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Flashcards in GI Deck (186):

describe the initial steps of digestion

1. Digestion starts with food being crushed and mashed into smaller pieces in the mouth.
2. Amylase from the salivary glands begins the breakdown of carbohydrates.
3. The food bolus is swallowed and propelled through the esophagus through the lower esophageal sphincter and into the stomach
4. Digestion of fats starts in the stomach with lipase from gastric glands being secreted.
5. Protein digestion begins when pepsin and HCL denature the proteins to produce large peptide fragments and some free amino acids.


Where do fats, proteins, and carbs start being digested

1. carbs- mouth from amylase in saliva
2. fats- stomach with lipase from gastric glands
3. Proteins- stomach w/ pepsin and HCL


It is that about ___ after you start to eat, that your body initiates a gastro-colic reflex where your colon, rectum and anus are stimulated to evacuate.

15-20 minutes


Where are vitamin B1, B2, B3, B5, B6, folic acid, vitamin C, zinc and iron absorbed

-Vitamins B1, B5, B6 are absorbed in the jejunum and ileum.

-Vitamins B2, and B3 are absorbed throughout the small intestine.

-Folic Acid absorbed in the proximal jejunum.

-Vitamin C absorbed in the distal small intestine.

-Iron is absorbed primarily in the proximal intestine.

-Zinc is absorbed mainly in the ileum.


describe digestion in the SI

1. fats are combined with bile salts and pancreatic lipase to create small, mixed micelles which are ultimately absorbed into the enterocytes and through to the lacteals. Fat soluble vitamins are absorbed this way (A,D, E, K)
2. protein digestion in the duodenum
3. starches are broken down into smaller components by pancreatic amylase


describe protein digestion in the duodenum

1. Cholecystokinin is released which stimulates the pancreas to release protease zymogens (aka proenzymes) and the intestinal cells to release enterokinase.
2. Enterokinase converts trypsinogen to its active form—trypsin.
3. Trypsin activates more trypsinogen, chymotrypsinogen, proelastase and procarboxypeptidase A and B into their active forms. These enzymes are responsible for cleaving certain AA bonds thus creating smaller peptide chains that can be better absorbed.
4. These peptide chains are further broken down by the brush border enzymes into single, di and tripeptides which are then transported in to the enterocyte.
5. Intracellular peptidases will continue to convert these small peptides into individual amino acids that will be absorbed into the circulatory system.


describe starch break down in the SI

Starches are broken down into smaller components by pancreatic amylase. These disaccharides are further broken down by brush border enzymes such as lactase, sucrase, maltase, isomaltase, and trehalase and then transported into the cell. Highest activity of these enzymes in the proximal intestine.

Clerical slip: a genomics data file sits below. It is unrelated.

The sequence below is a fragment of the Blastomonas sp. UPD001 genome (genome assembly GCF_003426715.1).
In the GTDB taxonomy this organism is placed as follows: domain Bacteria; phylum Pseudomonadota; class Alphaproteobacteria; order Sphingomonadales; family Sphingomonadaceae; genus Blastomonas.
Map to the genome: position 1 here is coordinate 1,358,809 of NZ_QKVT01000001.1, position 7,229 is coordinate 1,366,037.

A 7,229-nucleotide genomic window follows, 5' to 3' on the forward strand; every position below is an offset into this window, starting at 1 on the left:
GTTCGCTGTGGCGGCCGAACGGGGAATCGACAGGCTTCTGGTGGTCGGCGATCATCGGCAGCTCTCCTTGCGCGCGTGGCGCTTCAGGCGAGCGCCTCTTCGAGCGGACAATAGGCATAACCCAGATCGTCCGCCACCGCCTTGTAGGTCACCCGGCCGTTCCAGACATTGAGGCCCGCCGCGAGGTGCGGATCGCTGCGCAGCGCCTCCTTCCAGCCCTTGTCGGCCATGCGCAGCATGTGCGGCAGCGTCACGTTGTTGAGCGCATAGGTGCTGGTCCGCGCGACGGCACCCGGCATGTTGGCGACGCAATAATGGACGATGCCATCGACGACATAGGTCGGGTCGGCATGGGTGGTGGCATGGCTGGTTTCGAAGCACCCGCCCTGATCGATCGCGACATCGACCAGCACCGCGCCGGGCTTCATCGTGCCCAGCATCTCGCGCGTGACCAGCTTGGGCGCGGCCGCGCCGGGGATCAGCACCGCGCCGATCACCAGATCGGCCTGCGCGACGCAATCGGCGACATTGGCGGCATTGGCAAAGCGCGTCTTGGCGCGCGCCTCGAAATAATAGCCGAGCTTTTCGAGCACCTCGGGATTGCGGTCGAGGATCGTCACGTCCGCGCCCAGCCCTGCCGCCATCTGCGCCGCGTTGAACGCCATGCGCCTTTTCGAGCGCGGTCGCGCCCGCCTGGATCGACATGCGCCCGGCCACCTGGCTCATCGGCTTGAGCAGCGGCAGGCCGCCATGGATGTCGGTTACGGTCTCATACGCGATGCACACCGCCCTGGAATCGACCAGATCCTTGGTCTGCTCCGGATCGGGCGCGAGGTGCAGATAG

Chronic abdominal pain is abdominal pain lasting longer than ___

6 months


HPI questions that will help you sort through your differential diagnosis when seeing a child for chronic abdominal pain

1. Stooling pattern. How often are they stooling? What does the stool look like? Do they see blood and/or mucous in the stool? You’ll also want to know if stooling makes the pain better or worse?
2. You’ll want to ask about the location of the pain.
3. Are there signs that indicate something organic is taking place—vomiting, weight loss/weight gain, fevers, waking at night because of pain or symptoms, etc?
4. Does food make the pain better/worse? Does stress seem to exacerbate the pain?


PMH questions to help you assess abdominal pain

1. Did the child pass meconium within the first 48 hours?
2. Does the child have other associated medical conditions that increase the risk of certain GI diseases—atopy (allergies/asthma/eczema), cystic fibrosis, diabetes, down’s syndrome, etc?
3. Is the child on medications that can contribute to abdominal pain, and/or diarrhea and constipation (iron, antibiotics, antidepressants, ADHD meds, psych meds, etc)?
4. What kind of surgeries has the child had—imperforate anus repair, tethered cord release, spina bifida, intestinal resections, etc?


Fhx questions to ask to help you asses abdominal pain

1. Is there a family history of other GI conditions?
2. Atopic family history?
3. Autoimmune family history?


2 main GI conditions you'll see in infants

2. Milk protein intolerance


Who do we see milk protein intolerance most commonly in

-in infants anywhere from 1-2 weeks of age to about 9-10 months of age.
-Typically it occurs in breastfed infants who present with fussiness anytime throughout the day and not just in the evenings.


Presentation of milk protein intolerance

1. fussiness anytime throughout the day- not just PM
2. Bright red blood or mucous in their stools
3. Growing well- eating and gaining weight appropriately


what is milk protein intolerance due to?

-a combination of insufficient secretion of zymogens from the pancreas leading to incomplete protein digestion and an immature, leaky gut in the infant. The poorly digested proteins irritate the lining of the intestinal tract causing pain when the infant eats


tx of milk protein intolerance

1. includes educating the family that this is a self-limiting condition (4-10 months of age)
2. Maternal elimination diet can help
3. If soy formula does not change the condition, you can do a 2 week trial of a semi-elemental formula like Nutramigen or Alimentum where the proteins are more hydrolyzed. (not liked as much by infants so transition by milking)
4. If the child is still highly fussy, you can try a two week trial of elemental formula such as EleCare and Neocate